That’s supposing the economy even has the disease. Summers’s proof that it does is the claim that the economy didn’t show signs of overheating as the bubble inflated after 2003.

That claim is questionable. There was no great inflationary surge, it’s true, but underlying inflation was creeping up and the headline rate was running at 3 percent or more by 2005. (Include house prices in the measure of inflation, as some argue you should, and the numbers would have looked much worse.) Unemployment fell to less than 5 percent -- the rate thought to be consistent at the time with stable inflation. Above all, the U.S. was running a huge and growing external deficit, which carried the risk of currency devaluation and inflation in later years.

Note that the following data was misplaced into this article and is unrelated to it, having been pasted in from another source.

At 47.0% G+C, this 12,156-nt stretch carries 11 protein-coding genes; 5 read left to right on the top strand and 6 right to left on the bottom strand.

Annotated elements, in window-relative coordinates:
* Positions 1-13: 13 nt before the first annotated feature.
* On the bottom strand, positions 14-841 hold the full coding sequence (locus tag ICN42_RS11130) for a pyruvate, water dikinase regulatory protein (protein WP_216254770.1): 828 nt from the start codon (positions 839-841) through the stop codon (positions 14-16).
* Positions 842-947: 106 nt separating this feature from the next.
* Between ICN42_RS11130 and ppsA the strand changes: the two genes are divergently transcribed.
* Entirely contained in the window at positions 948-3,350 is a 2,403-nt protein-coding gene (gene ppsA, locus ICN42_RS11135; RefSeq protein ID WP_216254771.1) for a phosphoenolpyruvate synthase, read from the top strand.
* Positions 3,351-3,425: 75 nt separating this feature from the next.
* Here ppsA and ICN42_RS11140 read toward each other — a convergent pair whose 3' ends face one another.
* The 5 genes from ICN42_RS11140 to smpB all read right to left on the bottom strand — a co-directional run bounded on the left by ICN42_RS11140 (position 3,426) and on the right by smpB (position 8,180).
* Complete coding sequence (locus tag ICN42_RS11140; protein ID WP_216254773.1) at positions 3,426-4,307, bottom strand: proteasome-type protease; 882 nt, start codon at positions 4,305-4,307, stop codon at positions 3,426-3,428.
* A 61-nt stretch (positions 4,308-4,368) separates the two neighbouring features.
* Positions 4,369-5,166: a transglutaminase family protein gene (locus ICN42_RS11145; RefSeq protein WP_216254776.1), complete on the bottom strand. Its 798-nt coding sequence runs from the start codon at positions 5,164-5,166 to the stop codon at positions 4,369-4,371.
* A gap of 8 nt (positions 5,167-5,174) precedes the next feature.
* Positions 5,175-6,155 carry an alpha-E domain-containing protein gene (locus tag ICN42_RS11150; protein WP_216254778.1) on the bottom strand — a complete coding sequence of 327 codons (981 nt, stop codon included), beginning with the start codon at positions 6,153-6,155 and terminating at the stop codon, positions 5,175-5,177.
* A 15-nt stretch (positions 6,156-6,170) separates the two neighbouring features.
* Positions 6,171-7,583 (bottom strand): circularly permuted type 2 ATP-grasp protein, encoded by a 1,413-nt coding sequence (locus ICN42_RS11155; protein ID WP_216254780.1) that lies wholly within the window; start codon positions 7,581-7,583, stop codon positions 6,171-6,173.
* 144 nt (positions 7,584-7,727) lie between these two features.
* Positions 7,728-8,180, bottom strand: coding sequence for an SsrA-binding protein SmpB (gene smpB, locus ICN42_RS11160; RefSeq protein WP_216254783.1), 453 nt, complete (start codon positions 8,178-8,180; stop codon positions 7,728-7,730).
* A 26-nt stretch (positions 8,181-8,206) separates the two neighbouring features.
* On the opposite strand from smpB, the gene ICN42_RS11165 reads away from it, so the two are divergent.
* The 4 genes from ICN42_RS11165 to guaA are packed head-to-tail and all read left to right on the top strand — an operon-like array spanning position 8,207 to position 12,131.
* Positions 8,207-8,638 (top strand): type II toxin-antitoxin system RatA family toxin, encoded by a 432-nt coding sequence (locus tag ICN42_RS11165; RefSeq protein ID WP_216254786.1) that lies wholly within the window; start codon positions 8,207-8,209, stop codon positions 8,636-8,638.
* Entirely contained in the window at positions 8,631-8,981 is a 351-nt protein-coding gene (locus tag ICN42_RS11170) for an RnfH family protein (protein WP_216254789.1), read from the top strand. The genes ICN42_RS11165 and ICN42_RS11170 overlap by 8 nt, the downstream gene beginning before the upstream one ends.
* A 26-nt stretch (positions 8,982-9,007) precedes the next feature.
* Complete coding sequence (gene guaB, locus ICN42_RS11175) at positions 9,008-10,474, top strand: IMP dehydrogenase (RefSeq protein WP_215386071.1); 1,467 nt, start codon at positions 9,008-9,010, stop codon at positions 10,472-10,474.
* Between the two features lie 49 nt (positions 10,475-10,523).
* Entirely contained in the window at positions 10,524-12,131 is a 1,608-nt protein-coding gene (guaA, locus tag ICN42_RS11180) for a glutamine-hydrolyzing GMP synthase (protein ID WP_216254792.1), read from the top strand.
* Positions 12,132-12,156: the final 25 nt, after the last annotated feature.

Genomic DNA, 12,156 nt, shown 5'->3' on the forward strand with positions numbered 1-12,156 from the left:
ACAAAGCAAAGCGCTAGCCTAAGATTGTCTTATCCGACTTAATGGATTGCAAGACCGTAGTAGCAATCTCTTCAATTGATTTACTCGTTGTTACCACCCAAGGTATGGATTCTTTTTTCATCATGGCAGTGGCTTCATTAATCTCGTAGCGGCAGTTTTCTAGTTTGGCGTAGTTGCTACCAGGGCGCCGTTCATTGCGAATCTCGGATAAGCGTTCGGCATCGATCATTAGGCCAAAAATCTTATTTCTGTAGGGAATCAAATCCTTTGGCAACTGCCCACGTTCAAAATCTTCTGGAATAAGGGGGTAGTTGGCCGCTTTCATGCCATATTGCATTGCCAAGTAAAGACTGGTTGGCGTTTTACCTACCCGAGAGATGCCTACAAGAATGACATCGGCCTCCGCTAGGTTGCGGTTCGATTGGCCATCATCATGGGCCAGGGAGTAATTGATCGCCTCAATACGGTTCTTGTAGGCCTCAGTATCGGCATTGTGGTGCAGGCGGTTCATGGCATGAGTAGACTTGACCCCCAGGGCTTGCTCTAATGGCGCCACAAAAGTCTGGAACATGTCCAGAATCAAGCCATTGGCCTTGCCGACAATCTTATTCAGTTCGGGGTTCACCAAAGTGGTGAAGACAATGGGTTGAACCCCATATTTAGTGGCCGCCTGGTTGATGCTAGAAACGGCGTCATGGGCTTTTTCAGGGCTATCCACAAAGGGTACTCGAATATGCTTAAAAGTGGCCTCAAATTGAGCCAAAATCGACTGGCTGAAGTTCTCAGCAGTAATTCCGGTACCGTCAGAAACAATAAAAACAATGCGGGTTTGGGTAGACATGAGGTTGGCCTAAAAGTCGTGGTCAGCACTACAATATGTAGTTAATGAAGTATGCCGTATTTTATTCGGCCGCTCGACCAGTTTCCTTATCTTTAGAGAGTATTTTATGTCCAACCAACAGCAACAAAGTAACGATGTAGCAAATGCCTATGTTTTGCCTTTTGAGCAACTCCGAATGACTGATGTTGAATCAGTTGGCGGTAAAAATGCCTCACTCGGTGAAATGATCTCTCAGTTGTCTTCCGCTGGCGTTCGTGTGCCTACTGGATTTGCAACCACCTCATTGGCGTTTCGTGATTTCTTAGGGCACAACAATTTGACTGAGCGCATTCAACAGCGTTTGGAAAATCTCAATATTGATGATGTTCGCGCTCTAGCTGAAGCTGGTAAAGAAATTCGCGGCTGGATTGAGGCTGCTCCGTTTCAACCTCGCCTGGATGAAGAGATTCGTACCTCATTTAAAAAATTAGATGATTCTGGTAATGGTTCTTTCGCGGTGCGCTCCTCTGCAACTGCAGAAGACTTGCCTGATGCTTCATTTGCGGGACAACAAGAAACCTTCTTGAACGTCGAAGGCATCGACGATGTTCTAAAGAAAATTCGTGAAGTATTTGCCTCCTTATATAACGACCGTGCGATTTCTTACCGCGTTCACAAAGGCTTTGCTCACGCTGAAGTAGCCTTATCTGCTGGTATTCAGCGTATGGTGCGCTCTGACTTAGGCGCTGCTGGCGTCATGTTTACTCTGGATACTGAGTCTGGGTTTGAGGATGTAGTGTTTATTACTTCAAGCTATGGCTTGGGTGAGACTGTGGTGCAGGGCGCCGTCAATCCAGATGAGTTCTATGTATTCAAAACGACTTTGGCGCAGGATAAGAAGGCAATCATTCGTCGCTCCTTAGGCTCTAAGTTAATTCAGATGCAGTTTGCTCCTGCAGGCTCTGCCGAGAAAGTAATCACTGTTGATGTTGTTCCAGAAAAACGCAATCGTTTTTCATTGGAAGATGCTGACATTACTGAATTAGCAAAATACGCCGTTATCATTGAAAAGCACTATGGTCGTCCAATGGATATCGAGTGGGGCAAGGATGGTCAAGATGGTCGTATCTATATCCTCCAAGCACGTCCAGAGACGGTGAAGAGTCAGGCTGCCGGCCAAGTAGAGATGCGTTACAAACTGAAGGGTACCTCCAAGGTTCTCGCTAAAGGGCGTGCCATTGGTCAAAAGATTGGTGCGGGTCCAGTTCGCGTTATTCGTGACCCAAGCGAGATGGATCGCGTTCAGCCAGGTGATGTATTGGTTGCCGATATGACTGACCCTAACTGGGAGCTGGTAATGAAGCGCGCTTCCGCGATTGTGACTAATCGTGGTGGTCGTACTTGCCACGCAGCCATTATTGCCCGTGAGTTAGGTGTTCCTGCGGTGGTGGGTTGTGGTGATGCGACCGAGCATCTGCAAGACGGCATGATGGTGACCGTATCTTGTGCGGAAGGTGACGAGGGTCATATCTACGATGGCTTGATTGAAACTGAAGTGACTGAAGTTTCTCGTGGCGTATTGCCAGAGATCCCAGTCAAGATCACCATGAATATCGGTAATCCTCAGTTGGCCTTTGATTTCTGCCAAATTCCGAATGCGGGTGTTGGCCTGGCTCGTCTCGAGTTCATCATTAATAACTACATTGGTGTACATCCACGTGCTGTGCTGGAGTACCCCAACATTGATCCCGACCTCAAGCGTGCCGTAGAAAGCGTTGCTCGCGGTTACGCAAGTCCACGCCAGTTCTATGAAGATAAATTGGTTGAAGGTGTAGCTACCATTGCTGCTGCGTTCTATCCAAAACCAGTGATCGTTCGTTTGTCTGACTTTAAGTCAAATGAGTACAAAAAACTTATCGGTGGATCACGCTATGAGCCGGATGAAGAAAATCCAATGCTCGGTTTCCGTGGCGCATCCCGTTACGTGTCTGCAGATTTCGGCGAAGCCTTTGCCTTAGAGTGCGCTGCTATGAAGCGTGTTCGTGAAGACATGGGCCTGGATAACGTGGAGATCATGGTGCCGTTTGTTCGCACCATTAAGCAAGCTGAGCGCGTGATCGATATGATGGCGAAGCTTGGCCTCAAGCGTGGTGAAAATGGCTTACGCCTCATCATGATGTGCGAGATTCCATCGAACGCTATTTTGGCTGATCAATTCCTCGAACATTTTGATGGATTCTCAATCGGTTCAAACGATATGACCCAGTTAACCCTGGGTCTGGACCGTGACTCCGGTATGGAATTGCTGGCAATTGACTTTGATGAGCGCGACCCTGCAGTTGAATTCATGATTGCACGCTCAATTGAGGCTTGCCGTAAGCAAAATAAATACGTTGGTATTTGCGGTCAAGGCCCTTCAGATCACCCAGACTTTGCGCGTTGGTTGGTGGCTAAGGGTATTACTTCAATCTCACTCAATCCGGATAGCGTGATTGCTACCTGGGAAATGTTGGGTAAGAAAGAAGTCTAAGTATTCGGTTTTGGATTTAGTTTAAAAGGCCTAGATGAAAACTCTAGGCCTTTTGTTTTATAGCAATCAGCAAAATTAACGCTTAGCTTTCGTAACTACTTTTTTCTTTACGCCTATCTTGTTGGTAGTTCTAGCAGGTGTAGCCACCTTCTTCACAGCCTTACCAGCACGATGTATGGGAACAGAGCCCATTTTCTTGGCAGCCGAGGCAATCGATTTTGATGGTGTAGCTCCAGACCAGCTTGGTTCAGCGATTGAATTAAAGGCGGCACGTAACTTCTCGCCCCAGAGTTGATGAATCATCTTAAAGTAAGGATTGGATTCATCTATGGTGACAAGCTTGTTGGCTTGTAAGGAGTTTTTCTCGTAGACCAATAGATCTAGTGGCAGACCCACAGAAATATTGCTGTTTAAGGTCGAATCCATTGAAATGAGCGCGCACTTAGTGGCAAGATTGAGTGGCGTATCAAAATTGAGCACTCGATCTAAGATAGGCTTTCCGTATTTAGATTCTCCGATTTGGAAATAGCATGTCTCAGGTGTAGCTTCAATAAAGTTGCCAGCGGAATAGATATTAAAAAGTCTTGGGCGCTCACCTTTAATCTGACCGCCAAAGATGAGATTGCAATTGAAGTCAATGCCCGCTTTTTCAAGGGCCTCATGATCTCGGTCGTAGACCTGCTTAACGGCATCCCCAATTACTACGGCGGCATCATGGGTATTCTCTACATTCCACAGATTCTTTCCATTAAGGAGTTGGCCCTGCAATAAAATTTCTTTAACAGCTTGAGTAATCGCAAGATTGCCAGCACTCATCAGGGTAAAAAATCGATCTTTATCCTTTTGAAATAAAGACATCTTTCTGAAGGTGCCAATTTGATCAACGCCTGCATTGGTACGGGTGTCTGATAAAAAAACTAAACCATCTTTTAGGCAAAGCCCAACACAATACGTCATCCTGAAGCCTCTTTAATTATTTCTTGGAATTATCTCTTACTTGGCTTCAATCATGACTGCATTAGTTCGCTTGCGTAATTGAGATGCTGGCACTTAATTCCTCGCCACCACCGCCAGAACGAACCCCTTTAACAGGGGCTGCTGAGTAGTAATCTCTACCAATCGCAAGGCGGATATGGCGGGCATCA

So there were signs of overheating. Action to gently deflate the housing bubble before it burst might have left the economy at or close to full employment with consumer-price inflation nearer to 2 percent than 4 percent; house prices wouldn’t have had so far to fall; and the subsequent crash might have looked more like an ordinary recession than the cataclysm that transpired.

Secular stagnation isn’t impossible. It’s a disturbing possibility, worth thinking about. But there’s no strong evidence it’s upon us, and even if it were, bubbles wouldn’t be the answer.

(Clive Crook is a Bloomberg View columnist.)

To contact the writer of this article: Clive Crook at ccrook5@bloomberg.net.

To contact the editor responsible for this article: James Gibney at jgibney5@bloomberg.net.